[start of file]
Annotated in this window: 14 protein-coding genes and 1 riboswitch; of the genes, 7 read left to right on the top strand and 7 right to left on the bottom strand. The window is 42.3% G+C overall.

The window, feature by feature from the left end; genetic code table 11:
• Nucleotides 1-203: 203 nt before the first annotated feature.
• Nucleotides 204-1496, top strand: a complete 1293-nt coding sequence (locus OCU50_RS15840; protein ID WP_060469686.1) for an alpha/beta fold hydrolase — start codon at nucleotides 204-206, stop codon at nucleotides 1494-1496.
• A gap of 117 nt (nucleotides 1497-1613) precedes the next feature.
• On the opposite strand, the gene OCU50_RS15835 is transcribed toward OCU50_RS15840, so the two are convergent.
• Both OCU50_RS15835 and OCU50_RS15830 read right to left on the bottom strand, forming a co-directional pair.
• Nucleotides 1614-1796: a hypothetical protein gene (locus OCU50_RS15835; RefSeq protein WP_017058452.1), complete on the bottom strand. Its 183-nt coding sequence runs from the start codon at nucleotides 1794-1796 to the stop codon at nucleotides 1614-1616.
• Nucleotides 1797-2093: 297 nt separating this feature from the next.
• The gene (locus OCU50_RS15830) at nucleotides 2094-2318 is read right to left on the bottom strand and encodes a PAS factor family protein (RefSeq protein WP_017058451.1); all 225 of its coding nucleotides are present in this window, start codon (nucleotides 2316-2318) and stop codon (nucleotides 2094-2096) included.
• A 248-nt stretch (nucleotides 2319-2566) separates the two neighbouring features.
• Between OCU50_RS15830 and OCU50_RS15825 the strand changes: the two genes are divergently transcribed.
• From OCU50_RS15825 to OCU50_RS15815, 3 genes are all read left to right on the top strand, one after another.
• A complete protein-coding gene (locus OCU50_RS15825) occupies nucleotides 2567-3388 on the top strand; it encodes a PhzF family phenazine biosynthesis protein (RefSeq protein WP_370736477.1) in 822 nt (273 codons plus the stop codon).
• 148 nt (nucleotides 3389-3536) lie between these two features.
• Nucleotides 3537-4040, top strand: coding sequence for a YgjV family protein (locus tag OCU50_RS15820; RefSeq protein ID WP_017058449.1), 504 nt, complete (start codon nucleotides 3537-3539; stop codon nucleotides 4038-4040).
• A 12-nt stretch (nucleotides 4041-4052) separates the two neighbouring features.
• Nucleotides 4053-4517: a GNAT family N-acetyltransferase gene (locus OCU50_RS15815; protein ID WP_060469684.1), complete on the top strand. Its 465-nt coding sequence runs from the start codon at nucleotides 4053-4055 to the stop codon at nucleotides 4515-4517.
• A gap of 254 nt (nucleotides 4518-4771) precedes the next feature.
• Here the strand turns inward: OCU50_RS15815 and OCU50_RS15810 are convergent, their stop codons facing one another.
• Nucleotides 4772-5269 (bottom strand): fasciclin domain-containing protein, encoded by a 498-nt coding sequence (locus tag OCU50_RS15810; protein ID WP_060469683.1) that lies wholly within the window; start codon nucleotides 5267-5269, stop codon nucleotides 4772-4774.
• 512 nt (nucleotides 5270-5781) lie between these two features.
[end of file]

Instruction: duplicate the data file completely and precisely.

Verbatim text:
Annotated in this window: 14 protein-coding genes and 1 riboswitch; of the genes, 7 read left to right on the top strand and 7 right to left on the bottom strand. The window is 42.3% G+C overall.

The window, feature by feature from the left end; genetic code table 11:
• Nucleotides 1-203: 203 nt before the first annotated feature.
• Nucleotides 204-1496, top strand: a complete 1293-nt coding sequence (locus OCU50_RS15840; protein ID WP_060469686.1) for an alpha/beta fold hydrolase — start codon at nucleotides 204-206, stop codon at nucleotides 1494-1496.
• A gap of 117 nt (nucleotides 1497-1613) precedes the next feature.
• On the opposite strand, the gene OCU50_RS15835 is transcribed toward OCU50_RS15840, so the two are convergent.
• Both OCU50_RS15835 and OCU50_RS15830 read right to left on the bottom strand, forming a co-directional pair.
• Nucleotides 1614-1796: a hypothetical protein gene (locus OCU50_RS15835; RefSeq protein WP_017058452.1), complete on the bottom strand. Its 183-nt coding sequence runs from the start codon at nucleotides 1794-1796 to the stop codon at nucleotides 1614-1616.
• Nucleotides 1797-2093: 297 nt separating this feature from the next.
• The gene (locus OCU50_RS15830) at nucleotides 2094-2318 is read right to left on the bottom strand and encodes a PAS factor family protein (RefSeq protein WP_017058451.1); all 225 of its coding nucleotides are present in this window, start codon (nucleotides 2316-2318) and stop codon (nucleotides 2094-2096) included.
• A 248-nt stretch (nucleotides 2319-2566) separates the two neighbouring features.
• Between OCU50_RS15830 and OCU50_RS15825 the strand changes: the two genes are divergently transcribed.
• From OCU50_RS15825 to OCU50_RS15815, 3 genes are all read left to right on the top strand, one after another.
• A complete protein-coding gene (locus OCU50_RS15825) occupies nucleotides 2567-3388 on the top strand; it encodes a PhzF family phenazine biosynthesis protein (RefSeq protein WP_370736477.1) in 822 nt (273 codons plus the stop codon).
• 148 nt (nucleotides 3389-3536) lie between these two features.
• Nucleotides 3537-4040, top strand: coding sequence for a YgjV family protein (locus tag OCU50_RS15820; RefSeq protein ID WP_017058449.1), 504 nt, complete (start codon nucleotides 3537-3539; stop codon nucleotides 4038-4040).
• A 12-nt stretch (nucleotides 4041-4052) separates the two neighbouring features.
• Nucleotides 4053-4517: a GNAT family N-acetyltransferase gene (locus OCU50_RS15815; protein ID WP_060469684.1), complete on the top strand. Its 465-nt coding sequence runs from the start codon at nucleotides 4053-4055 to the stop codon at nucleotides 4515-4517.
• A gap of 254 nt (nucleotides 4518-4771) precedes the next feature.
• Here the strand turns inward: OCU50_RS15815 and OCU50_RS15810 are convergent, their stop codons facing one another.
• Nucleotides 4772-5269 (bottom strand): fasciclin domain-containing protein, encoded by a 498-nt coding sequence (locus tag OCU50_RS15810; protein ID WP_060469683.1) that lies wholly within the window; start codon nucleotides 5267-5269, stop codon nucleotides 4772-4774.
• 512 nt (nucleotides 5270-5781) lie between these two features.